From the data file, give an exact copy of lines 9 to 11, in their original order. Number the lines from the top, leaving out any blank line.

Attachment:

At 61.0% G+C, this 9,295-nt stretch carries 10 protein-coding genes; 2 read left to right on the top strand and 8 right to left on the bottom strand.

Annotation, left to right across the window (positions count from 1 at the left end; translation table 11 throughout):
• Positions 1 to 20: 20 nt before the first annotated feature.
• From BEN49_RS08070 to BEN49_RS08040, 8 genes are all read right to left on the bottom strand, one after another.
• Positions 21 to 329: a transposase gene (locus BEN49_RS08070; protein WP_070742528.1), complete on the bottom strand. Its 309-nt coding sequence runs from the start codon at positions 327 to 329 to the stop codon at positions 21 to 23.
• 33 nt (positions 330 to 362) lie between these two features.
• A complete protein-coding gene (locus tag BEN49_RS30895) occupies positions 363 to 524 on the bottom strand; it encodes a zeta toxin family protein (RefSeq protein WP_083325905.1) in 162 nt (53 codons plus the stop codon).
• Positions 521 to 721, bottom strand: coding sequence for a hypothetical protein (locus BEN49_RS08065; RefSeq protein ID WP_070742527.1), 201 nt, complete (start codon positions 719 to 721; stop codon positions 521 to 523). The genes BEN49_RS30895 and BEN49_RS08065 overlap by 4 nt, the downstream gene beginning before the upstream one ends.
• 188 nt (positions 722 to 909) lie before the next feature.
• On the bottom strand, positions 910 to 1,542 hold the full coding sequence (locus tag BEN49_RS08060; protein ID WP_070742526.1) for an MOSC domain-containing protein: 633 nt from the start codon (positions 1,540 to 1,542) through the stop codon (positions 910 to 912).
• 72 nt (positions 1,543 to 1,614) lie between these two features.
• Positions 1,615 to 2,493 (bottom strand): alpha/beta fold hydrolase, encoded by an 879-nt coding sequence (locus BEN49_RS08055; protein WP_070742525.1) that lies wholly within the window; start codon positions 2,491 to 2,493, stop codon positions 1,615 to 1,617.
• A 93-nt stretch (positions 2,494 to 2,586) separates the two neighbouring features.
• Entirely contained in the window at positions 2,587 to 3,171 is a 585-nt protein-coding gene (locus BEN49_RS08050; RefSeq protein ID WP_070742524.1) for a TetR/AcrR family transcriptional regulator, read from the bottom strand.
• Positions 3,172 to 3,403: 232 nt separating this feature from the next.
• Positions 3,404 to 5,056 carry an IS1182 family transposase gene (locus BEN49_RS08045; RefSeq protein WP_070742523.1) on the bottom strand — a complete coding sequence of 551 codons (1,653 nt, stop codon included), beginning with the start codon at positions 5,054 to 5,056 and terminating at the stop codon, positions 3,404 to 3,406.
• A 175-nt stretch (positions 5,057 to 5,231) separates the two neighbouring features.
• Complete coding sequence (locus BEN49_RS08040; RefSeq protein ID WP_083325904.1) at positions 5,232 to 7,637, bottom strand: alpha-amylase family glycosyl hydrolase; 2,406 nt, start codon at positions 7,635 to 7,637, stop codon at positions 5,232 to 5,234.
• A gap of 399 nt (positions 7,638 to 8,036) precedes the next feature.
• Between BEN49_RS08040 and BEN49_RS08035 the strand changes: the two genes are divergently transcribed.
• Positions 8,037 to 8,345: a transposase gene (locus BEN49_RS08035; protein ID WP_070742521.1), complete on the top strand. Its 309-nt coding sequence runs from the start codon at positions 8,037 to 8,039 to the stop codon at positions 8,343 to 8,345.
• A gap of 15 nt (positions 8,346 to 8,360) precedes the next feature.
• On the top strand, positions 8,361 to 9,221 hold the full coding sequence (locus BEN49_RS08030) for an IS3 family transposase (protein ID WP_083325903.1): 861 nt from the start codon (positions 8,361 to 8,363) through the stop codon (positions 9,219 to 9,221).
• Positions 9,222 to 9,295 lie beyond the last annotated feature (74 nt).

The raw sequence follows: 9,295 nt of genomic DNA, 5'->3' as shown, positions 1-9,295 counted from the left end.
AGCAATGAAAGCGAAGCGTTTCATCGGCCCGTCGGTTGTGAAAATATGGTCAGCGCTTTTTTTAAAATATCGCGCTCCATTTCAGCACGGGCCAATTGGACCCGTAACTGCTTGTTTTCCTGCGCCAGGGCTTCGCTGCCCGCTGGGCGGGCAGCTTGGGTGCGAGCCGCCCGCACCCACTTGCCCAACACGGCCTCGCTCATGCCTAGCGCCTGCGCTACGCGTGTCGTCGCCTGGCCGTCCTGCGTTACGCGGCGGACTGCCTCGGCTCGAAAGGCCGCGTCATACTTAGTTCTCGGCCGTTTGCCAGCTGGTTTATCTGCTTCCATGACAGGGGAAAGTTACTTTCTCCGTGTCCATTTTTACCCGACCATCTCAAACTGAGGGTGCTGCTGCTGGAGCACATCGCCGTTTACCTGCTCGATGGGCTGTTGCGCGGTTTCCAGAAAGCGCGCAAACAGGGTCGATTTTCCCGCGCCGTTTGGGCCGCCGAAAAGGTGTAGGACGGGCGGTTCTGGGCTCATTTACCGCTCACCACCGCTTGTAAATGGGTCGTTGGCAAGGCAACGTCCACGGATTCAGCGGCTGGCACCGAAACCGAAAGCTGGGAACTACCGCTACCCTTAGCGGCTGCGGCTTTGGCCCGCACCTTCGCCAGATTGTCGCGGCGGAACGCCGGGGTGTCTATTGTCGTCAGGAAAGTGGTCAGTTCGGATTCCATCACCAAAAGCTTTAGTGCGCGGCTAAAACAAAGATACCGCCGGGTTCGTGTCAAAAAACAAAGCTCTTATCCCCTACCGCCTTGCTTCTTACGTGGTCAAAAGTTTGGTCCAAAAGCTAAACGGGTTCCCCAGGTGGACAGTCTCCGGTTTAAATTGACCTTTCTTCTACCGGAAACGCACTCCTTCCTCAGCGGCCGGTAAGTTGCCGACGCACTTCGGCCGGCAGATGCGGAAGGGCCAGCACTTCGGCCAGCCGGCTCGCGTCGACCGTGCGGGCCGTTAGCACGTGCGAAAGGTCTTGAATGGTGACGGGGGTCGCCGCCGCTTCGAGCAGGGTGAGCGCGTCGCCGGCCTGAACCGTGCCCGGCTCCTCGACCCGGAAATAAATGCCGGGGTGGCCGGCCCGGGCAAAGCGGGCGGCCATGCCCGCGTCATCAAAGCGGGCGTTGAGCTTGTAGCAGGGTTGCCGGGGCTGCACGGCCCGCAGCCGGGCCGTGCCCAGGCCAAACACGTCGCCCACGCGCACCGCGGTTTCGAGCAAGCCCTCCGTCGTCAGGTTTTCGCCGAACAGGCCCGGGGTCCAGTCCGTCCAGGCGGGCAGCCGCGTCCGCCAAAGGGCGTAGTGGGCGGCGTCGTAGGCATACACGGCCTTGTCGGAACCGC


• 188 nt (positions 722 to 909) lie before the next feature.
• On the bottom strand, positions 910 to 1,542 hold the full coding sequence (locus tag BEN49_RS08060; protein ID WP_070742526.1) for an MOSC domain-containing protein: 633 nt from the start codon (positions 1,540 to 1,542) through the stop codon (positions 910 to 912).
• 72 nt (positions 1,543 to 1,614) lie between these two features.